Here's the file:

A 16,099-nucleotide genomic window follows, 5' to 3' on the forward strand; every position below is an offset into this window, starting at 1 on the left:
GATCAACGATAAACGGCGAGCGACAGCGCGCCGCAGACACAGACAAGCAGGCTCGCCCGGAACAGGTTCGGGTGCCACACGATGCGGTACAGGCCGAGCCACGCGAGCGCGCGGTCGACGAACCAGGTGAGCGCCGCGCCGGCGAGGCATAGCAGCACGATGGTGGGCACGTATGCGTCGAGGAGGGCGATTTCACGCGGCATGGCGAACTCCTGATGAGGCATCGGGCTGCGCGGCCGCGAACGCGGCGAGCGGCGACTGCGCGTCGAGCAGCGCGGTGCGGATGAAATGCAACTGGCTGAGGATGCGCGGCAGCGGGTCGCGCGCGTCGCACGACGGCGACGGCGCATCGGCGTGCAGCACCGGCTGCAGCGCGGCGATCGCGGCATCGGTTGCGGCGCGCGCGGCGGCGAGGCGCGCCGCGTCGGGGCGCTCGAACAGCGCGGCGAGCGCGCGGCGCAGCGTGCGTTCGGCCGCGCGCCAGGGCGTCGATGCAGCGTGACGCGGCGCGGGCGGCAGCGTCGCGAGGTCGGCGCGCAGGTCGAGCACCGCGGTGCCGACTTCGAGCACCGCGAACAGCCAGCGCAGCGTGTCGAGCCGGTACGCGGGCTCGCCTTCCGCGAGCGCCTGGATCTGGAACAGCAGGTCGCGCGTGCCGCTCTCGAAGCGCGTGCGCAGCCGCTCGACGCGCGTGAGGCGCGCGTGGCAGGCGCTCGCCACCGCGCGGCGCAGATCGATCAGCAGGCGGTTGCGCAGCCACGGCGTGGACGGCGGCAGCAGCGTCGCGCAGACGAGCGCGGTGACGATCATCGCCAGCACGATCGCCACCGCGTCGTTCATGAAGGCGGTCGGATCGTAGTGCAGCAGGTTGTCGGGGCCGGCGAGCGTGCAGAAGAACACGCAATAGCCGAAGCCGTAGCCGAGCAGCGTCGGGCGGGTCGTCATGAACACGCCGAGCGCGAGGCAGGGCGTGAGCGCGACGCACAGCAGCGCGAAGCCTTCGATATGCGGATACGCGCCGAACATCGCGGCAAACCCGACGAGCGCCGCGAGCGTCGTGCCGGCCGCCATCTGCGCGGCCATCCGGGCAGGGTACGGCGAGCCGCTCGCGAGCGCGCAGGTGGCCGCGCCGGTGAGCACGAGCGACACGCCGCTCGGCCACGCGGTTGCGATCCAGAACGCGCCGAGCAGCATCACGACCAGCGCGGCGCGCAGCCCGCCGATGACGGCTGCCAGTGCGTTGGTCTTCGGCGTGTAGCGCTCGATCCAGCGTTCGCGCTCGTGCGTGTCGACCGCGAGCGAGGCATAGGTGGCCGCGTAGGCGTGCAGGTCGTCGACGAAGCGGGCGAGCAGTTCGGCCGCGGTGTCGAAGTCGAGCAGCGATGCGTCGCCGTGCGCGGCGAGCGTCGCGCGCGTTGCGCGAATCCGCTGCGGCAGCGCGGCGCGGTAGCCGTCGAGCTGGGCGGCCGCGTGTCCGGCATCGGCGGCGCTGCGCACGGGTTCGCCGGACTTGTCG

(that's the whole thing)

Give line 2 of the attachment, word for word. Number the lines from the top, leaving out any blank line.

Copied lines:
GATCAACGATAAACGGCGAGCGACAGCGCGCCGCAGACACAGACAAGCAGGCTCGCCCGGAACAGGTTCGGGTGCCACACGATGCGGTACAGGCCGAGCCACGCGAGCGCGCGGTCGACGAACCAGGTGAGCGCCGCGCCGGCGAGGCATAGCAGCACGATGGTGGGCACGTATGCGTCGAGGAGGGCGATTTCACGCGGCATGGCGAACTCCTGATGAGGCATCGGGCTGCGCGGCCGCGAACGCGGCGAGCGGCGACTGCGCGTCGAGCAGCGCGGTGCGGATGAAATGCAACTGGCTGAGGATGCGCGGCAGCGGGTCGCGCGCGTCGCACGACGGCGACGGCGCATCGGCGTGCAGCACCGGCTGCAGCGCGGCGATCGCGGCATCGGTTGCGGCGCGCGCGGCGGCGAGGCGCGCCGCGTCGGGGCGCTCGAACAGCGCGGCGAGCGCGCGGCGCAGCGTGCGTTCGGCCGCGCGCCAGGGCGTCGATGCAGCGTGACGCGGCGCGGGCGGCAGCGTCGCGAGGTCGGCGCGCAGGTCGAGCACCGCGGTGCCGACTTCGAGCACCGCGAACAGCCAGCGCAGCGTGTCGAGCCGGTACGCGGGCTCGCCTTCCGCGAGCGCCTGGATCTGGAACAGCAGGTCGCGCGTGCCGCTCTCGAAGCGCGTGCGCAGCCGCTCGACGCGCGTGAGGCGCGCGTGGCAGGCGCTCGCCACCGCGCGGCGCAGATCGATCAGCAGGCGGTTGCGCAGCCACGGCGTGGACGGCGGCAGCAGCGTCGCGCAGACGAGCGCGGTGACGATCATCGCCAGCACGATCGCCACCGCGTCGTTCATGAAGGCGGTCGGATCGTAGTGCAGCAGGTTGTCGGGGCCGGCGAGCGTGCAGAAGAACACGCAATAGCCGAAGCCGTAGCCGAGCAGCGTCGGGCGGGTCGTCATGAACACGCCGAGCGCGAGGCAGGGCGTGAGCGCGACGCACAGCAGCGCGAAGCCTTCGATATGCGGATACGCGCCGAACATCGCGGCAAACCCGACGAGCGCCGCGAGCGTCGTGCCGGCCGCCATCTGCGCGGCCATCCGGGCAGGGTACGGCGAGCCGCTCGCGAGCGCGCAGGTGGCCGCGCCGGTGAGCACGAGCGACACGCCGCTCGGCCACGCGGTTGCGATCCAGAACGCGCCGAGCAGCATCACGACCAGCGCGGCGCGCAGCCCGCCGATGACGGCTGCCAGTGCGTTGGTCTTCGGCGTGTAGCGCTCGATCCAGCGTTCGCGCTCGTGCGTGTCGACCGCGAGCGAGGCATAGGTGGCCGCGTAGGCGTGCAGGTCGTCGACGAAGCGGGCGAGCAGTTCGGCCGCGGTGTCGAAGTCGAGCAGCGATGCGTCGCCGTGCGCGGCGAGCGTCGCGCGCGTTGCGCGAATCCGCTGCGGCAGCGCGGCGCGGTAGCCGTCGAGCTGGGCGGCCGCGTGTCCGGCATCGGCGGCGCTGCGCACGGGTTCGCCGGACTTGTCG